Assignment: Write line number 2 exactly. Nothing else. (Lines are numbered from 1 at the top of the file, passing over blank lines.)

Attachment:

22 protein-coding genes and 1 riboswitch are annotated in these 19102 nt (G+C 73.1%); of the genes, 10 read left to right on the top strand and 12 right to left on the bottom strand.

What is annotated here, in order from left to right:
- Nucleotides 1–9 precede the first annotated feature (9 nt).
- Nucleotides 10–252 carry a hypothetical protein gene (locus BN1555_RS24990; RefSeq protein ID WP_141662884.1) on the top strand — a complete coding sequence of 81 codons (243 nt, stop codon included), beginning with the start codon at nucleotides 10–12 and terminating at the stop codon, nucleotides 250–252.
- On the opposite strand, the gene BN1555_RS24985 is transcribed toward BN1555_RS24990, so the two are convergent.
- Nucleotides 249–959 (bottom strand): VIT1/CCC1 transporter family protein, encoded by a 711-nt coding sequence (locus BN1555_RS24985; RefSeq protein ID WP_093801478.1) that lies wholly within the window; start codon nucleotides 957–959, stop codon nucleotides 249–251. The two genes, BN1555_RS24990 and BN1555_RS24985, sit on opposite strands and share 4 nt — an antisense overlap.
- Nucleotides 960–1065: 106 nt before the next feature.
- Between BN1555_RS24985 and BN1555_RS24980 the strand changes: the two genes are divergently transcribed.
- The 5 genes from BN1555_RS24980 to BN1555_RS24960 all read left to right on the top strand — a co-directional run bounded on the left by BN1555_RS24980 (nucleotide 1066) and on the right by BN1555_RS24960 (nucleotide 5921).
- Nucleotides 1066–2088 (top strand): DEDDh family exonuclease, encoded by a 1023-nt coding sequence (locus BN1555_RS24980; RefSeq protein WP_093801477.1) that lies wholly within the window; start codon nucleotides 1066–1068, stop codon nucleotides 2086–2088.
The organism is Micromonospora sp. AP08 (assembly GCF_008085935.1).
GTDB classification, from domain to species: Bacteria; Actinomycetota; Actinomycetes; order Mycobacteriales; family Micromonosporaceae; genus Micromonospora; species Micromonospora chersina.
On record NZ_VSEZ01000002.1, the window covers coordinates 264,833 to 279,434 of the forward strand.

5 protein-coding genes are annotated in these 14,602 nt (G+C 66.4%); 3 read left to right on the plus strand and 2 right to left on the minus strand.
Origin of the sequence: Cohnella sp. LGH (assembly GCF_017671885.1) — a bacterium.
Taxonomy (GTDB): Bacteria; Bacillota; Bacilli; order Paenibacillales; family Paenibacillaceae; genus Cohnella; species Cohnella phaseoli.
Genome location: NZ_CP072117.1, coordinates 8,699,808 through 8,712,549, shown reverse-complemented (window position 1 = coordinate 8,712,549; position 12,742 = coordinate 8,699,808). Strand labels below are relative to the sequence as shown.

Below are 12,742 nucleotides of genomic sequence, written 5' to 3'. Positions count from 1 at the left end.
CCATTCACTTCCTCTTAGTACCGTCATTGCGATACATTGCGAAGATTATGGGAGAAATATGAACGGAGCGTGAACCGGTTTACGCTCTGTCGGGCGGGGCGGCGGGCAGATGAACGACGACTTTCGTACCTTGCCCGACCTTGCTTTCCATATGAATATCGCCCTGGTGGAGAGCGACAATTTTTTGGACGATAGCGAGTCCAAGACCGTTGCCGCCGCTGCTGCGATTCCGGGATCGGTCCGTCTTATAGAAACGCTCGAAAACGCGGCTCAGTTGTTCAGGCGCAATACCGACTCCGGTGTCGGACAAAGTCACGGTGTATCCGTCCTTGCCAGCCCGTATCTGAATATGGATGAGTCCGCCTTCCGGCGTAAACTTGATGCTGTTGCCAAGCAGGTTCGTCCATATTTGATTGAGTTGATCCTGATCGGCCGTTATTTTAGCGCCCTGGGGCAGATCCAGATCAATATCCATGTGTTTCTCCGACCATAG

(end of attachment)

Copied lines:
What is annotated here, in order from left to right: